Family-Based Intervention May Help Prevent Anxiety Disorders in Children, Aaron Levin, Psychiatric News, October 26, 2015
In a University of Connecticut study, researchers found that a cognitive-behavioral intervention with families with at least one parent with an anxiety disorder reduced the likelihood that children developed anxiety disorders.
As part of the intervention program, each family met individually with a trained therapist for 60 minutes a week for eight weeks. The first two sessions were for parents only, after which the children were included. As part of the program, parents learned about how to reduce modeling of anxiety, overprotection, and overall distress. The children were counseled to reduce risk factors like anxiety symptoms, social avoidance or withdrawal, or maladaptive thoughts. Families were shown how to identify signs of anxiety and strategies to cope with and reduce anxiety.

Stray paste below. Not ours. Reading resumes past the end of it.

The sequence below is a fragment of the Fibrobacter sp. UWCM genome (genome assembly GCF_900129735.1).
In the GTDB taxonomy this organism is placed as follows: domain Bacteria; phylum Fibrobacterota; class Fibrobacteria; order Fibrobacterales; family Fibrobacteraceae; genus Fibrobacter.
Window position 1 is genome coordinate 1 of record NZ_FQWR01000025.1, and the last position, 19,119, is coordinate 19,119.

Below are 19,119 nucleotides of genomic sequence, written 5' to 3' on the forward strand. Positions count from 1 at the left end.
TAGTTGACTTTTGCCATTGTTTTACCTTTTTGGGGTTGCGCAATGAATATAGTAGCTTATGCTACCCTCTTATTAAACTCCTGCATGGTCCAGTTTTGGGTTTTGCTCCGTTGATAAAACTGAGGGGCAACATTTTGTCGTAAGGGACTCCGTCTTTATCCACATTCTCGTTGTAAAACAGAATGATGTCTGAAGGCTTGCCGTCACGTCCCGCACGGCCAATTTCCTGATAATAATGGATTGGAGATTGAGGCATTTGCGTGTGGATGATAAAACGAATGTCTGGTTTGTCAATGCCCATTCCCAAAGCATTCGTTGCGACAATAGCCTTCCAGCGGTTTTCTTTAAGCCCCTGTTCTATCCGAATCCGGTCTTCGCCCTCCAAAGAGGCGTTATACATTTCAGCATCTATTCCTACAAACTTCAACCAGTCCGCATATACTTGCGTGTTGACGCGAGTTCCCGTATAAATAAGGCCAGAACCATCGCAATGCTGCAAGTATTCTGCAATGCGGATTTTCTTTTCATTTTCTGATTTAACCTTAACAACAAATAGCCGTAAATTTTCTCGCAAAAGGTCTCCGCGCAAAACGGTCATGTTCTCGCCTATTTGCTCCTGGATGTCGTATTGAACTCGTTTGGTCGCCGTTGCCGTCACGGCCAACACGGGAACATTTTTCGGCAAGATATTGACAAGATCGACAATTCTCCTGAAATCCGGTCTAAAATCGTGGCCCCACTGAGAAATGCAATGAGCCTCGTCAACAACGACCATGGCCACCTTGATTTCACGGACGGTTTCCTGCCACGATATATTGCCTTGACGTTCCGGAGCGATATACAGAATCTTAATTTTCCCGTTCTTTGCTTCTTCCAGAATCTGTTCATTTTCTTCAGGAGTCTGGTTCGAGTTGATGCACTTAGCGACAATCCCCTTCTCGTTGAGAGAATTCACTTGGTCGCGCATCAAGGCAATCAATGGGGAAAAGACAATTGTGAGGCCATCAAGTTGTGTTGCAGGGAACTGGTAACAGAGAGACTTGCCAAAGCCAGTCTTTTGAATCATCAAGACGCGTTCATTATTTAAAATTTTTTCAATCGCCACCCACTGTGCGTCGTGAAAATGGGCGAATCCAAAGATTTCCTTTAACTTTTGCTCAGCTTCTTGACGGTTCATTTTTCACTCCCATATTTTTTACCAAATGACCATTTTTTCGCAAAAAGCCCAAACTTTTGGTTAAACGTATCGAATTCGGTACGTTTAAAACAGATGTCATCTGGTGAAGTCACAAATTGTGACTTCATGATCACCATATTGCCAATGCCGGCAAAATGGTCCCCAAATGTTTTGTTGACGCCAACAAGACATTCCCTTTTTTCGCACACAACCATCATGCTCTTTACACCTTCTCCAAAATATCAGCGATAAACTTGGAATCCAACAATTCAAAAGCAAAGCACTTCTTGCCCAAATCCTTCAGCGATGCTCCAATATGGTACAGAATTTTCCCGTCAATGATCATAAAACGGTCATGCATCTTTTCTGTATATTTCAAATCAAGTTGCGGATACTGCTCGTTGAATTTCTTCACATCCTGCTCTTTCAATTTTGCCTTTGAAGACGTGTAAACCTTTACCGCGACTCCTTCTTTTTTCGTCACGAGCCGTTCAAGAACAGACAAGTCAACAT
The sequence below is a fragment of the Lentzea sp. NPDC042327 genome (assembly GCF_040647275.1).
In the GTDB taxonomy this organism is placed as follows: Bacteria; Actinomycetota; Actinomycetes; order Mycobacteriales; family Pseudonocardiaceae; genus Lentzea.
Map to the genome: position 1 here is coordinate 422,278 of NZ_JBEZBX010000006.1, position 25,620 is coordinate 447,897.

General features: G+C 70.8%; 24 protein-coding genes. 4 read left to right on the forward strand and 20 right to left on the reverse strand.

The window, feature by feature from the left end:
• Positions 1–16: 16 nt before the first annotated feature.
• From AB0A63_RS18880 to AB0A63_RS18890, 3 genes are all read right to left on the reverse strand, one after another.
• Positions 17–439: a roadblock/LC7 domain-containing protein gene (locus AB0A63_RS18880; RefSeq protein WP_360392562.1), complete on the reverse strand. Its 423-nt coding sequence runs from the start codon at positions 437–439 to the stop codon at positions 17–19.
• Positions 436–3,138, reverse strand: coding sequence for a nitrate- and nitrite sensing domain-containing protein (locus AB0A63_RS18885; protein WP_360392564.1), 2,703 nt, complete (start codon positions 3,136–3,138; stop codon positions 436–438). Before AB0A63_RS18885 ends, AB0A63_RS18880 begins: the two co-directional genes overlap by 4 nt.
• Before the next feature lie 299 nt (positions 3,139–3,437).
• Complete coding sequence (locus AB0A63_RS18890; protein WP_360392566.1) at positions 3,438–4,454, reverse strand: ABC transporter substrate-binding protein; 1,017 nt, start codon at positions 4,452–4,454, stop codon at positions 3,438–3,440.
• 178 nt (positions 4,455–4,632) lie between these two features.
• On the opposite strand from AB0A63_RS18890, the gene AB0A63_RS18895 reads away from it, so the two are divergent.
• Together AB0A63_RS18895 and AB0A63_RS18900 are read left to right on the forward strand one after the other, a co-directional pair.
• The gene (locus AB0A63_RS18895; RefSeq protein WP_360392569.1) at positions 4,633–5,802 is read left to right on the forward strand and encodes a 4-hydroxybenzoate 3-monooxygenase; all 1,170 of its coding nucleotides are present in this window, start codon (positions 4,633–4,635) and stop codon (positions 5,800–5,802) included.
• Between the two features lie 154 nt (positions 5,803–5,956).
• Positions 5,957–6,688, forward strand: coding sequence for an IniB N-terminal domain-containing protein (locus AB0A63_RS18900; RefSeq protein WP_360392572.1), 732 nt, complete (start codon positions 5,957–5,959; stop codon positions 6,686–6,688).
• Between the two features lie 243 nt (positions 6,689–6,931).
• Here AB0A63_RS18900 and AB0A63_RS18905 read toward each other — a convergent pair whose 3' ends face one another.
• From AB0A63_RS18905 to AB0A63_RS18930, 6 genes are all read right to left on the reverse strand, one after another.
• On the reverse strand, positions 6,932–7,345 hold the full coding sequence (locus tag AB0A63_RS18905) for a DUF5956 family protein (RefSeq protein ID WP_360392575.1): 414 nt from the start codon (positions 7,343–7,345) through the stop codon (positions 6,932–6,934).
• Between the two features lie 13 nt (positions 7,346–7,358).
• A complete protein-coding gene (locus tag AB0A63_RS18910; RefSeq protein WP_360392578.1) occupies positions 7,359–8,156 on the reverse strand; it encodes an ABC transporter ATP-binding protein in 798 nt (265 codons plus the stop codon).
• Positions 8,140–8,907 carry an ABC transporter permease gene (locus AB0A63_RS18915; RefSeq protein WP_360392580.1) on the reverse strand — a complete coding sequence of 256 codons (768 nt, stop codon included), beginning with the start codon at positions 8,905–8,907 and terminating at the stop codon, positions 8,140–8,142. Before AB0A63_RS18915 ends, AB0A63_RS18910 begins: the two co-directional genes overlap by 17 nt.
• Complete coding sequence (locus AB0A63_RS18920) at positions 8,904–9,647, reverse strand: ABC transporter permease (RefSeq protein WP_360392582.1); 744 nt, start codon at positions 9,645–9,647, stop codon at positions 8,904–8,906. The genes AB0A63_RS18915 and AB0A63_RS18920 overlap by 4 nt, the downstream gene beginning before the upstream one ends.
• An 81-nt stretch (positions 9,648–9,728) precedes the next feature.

At the conclusion of the program, the children had lowered symptom scores and reductions in the parents' modeling of anxiety and their global distress were noted. These preliminary results may represent a model for early intervention for children at risk for developing anxiety disorders.